I have been attending the SxSWedu convention in Austin this week. It has been a good experience – I have learned new things, been in rooms with people who don’t just talk about changing things, they are actively involved in that change. My highlight, however, took place, for the most part, this afternoon and evening when I participated in a social event designed like a game called Learning is Earning 2026.
The game, designed by Jane McGonigal and in collaboration with the Institute for the Future and the ACT Foundation, is centered around a world where education has been transformed into a social credentialing system. Citizens earn “edublocks” when they learn something new and are encouraged to do so through a points system, as well as potential job opportunities and student loan payoffs. Once a person has learned something, they are encouraged to teach others.
The game I participated in this evening was designed to engage its participants in thoughtful dialogue about the pros, cons, potential impacts, and other important considerations surrounding this idea. I have to say that when I first watched the promo video for the “Ledger” system that would house edublocks, I was excited at the possibilities – and I still am. However, the act of participating in the conversation tonight really got me thinking about all of the potential problems that would have to be solved before a system like this would work.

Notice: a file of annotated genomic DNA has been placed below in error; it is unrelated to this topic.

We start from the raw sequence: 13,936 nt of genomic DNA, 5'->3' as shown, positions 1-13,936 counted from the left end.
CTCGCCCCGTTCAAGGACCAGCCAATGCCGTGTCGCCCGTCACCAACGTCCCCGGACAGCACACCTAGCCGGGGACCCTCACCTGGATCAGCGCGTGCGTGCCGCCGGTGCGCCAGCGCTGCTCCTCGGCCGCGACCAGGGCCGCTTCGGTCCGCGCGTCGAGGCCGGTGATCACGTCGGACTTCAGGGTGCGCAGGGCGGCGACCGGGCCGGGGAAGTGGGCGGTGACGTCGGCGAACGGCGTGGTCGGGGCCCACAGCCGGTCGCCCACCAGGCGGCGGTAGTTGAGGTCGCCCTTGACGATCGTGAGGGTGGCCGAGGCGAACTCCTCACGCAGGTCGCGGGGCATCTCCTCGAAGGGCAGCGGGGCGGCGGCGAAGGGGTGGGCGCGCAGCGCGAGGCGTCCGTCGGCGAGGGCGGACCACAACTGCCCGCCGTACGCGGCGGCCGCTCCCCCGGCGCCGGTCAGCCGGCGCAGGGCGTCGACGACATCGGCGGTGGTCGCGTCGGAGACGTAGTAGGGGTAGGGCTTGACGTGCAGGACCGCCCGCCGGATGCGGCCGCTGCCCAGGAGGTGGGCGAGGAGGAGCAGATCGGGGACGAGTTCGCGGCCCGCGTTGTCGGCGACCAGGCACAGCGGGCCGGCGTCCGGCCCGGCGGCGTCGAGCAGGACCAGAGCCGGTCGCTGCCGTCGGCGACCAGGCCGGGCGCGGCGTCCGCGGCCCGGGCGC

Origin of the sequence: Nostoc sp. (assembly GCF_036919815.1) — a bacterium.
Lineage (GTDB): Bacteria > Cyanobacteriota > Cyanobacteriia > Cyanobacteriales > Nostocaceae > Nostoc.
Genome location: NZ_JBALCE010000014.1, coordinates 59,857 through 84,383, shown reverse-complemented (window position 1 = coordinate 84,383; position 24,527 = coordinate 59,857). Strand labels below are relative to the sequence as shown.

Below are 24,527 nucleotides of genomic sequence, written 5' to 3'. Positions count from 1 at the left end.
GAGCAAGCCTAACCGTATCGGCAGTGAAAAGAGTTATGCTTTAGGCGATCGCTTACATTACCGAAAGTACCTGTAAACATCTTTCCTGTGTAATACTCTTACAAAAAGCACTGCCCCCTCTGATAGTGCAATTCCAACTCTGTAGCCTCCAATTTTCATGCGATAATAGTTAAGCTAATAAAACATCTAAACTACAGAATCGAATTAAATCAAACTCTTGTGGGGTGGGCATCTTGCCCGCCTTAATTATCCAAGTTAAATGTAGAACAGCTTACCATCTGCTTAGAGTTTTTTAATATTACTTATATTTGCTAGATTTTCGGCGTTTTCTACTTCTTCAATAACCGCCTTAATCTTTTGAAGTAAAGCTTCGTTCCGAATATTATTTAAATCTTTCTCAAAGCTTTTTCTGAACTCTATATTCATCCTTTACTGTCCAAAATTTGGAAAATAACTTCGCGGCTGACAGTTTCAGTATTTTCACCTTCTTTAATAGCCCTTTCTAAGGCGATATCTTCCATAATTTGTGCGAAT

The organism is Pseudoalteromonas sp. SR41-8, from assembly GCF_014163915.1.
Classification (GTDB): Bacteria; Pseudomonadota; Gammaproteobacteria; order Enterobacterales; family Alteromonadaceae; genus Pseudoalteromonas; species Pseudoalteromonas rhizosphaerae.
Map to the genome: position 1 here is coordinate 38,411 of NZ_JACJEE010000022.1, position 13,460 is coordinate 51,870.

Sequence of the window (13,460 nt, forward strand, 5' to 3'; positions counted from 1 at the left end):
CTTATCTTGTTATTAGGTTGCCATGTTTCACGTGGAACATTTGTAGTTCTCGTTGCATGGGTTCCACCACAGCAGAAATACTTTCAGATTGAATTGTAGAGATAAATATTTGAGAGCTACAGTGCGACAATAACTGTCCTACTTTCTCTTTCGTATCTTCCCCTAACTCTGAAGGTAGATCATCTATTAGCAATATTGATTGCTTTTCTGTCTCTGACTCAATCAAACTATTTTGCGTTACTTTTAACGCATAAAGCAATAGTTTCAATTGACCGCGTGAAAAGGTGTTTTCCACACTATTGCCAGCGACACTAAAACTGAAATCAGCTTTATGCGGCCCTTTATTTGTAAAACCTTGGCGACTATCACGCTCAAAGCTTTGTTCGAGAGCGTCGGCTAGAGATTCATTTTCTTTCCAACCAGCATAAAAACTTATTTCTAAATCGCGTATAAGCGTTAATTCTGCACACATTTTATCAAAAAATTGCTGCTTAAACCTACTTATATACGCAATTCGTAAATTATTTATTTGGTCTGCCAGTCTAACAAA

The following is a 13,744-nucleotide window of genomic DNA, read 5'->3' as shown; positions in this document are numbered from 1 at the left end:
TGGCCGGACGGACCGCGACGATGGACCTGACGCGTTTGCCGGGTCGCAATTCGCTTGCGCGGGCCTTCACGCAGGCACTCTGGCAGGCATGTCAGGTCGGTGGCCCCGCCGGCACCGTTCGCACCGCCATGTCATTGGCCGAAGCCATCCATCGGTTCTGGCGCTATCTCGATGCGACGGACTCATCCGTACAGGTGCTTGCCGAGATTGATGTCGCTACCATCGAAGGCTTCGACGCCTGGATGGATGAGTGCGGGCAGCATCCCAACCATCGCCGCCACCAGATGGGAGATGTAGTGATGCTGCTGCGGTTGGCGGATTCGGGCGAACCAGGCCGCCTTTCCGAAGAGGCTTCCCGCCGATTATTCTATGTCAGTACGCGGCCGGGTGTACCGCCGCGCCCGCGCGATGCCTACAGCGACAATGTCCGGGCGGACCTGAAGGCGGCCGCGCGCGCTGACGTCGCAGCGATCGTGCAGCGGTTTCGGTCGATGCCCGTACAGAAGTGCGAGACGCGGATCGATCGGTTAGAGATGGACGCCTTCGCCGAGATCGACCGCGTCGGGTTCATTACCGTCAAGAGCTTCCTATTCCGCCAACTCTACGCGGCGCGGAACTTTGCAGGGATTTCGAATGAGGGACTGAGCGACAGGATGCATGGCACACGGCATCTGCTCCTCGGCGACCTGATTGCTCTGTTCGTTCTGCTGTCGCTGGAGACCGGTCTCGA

I won’t go into details about all that I learned tonight – I fully intend to explore these possibilities further. What I would like to say is that the entire platform, where my participation was encouraged by a points system and possibilities of “leveling up” and even potentially being invited to the Institute offices in California, was extremely engaging. The diverse opinions and perspectives of the group, coupled with the incentives, kept the conversation lively and made me more likely to play devil’s advocate to dive as deeply into the content as possible.
Is it my old gamer self shining through (I used to spend hours and lots of real dollars on my citizenship on the Great Lakes shard of Trammel in the Ultima Online MMORPG, or is it a generally competitive human nature that fueled my participation? I believe some of the people I had discussions with this evening would say – Does it matter?
My big question from tonight is – Can the incentive to learn be material (money, points, prestige) or should it be a desire to learn for the sake of learning?